6. Accessing Data: ADO.NET.

    .NET Data Providers.

    Direct Access to Data.

    Accessing Data with DataSets.

    Creating and Using DataSets.

    Accessing and Modifying a DataSet's Contents.

    Using DataSets with XML-Defined Data.


    7. Building Web Applications: ASP.NET.

    Browser Applications: System.Web.UI.

    How Browser Applications Work.

    Web Controls.

    Separating the User Interface from the Code.

    Other Topics.

    Web Services Applications: System.Web.Services.

    Web Services Servers.

    Web Services Clients.

    Options for Web Services Applications.

    Microsoft-Specific Support for Web Services Applications.


    8. .NET My Services.

    Defining .NET My Services.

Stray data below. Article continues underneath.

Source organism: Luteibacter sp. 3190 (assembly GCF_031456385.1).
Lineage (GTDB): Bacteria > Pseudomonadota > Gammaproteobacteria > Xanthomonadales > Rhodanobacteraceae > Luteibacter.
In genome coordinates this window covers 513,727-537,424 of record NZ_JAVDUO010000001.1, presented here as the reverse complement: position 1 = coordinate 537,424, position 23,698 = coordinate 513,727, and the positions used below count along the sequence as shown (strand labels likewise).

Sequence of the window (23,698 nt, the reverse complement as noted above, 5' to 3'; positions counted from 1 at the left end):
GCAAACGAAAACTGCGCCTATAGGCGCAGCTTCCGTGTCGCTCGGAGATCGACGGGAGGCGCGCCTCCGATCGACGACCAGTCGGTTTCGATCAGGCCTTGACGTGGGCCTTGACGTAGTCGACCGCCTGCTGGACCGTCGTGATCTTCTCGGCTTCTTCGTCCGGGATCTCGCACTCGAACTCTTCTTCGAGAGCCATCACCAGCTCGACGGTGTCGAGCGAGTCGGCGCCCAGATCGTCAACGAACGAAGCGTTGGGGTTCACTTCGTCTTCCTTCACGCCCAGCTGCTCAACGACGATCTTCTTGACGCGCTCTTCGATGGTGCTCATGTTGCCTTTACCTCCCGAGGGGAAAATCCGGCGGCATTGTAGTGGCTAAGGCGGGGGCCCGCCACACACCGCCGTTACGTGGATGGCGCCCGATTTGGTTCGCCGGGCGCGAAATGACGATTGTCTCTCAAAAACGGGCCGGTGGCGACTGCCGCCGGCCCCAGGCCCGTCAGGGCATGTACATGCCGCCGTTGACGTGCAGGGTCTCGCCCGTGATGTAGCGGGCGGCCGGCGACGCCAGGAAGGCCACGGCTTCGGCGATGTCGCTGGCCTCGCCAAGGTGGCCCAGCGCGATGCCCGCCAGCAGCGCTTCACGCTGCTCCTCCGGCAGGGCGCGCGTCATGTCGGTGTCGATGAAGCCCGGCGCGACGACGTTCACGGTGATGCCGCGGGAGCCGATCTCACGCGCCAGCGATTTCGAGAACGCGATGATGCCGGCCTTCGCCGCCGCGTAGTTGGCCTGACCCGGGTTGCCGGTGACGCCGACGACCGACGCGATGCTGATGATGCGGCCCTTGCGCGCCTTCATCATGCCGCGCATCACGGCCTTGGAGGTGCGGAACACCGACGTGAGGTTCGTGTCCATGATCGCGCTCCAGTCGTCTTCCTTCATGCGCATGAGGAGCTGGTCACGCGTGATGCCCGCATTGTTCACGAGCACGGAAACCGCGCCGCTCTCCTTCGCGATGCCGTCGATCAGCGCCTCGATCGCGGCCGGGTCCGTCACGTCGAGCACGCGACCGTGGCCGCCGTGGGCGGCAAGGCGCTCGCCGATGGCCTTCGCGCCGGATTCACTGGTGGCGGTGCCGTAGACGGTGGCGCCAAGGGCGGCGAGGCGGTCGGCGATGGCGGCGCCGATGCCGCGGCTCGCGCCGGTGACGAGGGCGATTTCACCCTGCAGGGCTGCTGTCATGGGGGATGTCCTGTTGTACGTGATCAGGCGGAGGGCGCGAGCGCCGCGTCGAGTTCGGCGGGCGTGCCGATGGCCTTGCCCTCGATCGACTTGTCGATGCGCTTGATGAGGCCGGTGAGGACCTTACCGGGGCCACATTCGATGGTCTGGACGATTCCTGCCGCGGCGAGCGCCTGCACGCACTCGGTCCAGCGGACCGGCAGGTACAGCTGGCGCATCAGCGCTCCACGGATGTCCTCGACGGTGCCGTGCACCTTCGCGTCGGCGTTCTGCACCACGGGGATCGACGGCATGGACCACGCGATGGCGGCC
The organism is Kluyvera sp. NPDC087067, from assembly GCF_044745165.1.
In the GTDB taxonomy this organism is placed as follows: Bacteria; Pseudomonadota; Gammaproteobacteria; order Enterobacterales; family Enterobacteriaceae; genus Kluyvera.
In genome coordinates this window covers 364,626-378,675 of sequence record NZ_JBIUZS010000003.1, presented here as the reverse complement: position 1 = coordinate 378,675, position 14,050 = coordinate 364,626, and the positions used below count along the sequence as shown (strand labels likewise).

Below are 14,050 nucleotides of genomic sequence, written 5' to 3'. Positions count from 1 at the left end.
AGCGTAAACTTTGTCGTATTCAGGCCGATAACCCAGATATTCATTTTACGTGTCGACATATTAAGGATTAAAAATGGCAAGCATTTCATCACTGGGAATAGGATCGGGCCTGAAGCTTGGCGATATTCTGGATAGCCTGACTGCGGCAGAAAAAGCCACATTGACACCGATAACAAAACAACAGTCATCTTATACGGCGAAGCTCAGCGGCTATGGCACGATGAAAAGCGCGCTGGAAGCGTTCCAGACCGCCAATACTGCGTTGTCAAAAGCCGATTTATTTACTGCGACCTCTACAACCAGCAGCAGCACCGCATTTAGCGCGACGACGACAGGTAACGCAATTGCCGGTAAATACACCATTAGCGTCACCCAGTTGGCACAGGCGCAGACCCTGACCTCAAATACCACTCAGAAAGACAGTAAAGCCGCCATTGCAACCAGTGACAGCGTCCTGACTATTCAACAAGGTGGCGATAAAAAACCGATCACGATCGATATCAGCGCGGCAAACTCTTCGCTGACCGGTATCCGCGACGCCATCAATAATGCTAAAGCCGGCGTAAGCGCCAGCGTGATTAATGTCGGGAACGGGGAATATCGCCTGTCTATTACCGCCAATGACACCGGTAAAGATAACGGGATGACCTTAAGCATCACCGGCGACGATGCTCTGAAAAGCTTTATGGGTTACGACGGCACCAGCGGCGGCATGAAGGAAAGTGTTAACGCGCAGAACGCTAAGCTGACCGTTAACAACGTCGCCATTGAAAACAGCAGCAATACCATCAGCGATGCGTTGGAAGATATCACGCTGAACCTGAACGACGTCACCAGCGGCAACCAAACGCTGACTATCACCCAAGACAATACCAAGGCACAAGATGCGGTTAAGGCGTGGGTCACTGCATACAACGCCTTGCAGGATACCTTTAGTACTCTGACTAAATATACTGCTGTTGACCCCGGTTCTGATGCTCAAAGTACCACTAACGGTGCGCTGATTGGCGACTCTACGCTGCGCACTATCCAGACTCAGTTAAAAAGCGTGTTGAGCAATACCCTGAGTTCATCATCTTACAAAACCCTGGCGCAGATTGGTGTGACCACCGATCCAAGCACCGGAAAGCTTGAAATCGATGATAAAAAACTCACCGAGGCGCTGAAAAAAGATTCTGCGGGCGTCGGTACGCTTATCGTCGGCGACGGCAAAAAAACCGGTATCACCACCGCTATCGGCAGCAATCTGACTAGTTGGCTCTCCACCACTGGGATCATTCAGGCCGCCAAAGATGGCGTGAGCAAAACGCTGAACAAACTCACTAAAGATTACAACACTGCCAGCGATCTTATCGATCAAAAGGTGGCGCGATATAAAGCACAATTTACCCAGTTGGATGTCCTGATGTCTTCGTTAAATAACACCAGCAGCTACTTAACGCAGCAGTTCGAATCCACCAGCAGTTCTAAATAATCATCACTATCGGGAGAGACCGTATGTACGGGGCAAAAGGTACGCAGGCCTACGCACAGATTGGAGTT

Applying .NET My Services.

    Assuring Privacy.

    The .NET My Services Business Model: Software as a Service.

    Describing .NET My Services.

    The Authentication Service: Passport.

    XML-Based Services.

    A .NET My Services Scenario.


    About the Author.

    Index. 0201741628T01162002


    There’s no single way to write good software, and there’s no perfect platform for it, either. Yet the people who create platforms keep striving for that unreachable ideal, and so they regularly give us new technology foundations to build on. With very few exceptions, each change is better than what it replaces. But with no exceptions at all, each innovation makes the current contents of our heads at least partially obsolete. Change is the essence of working with software.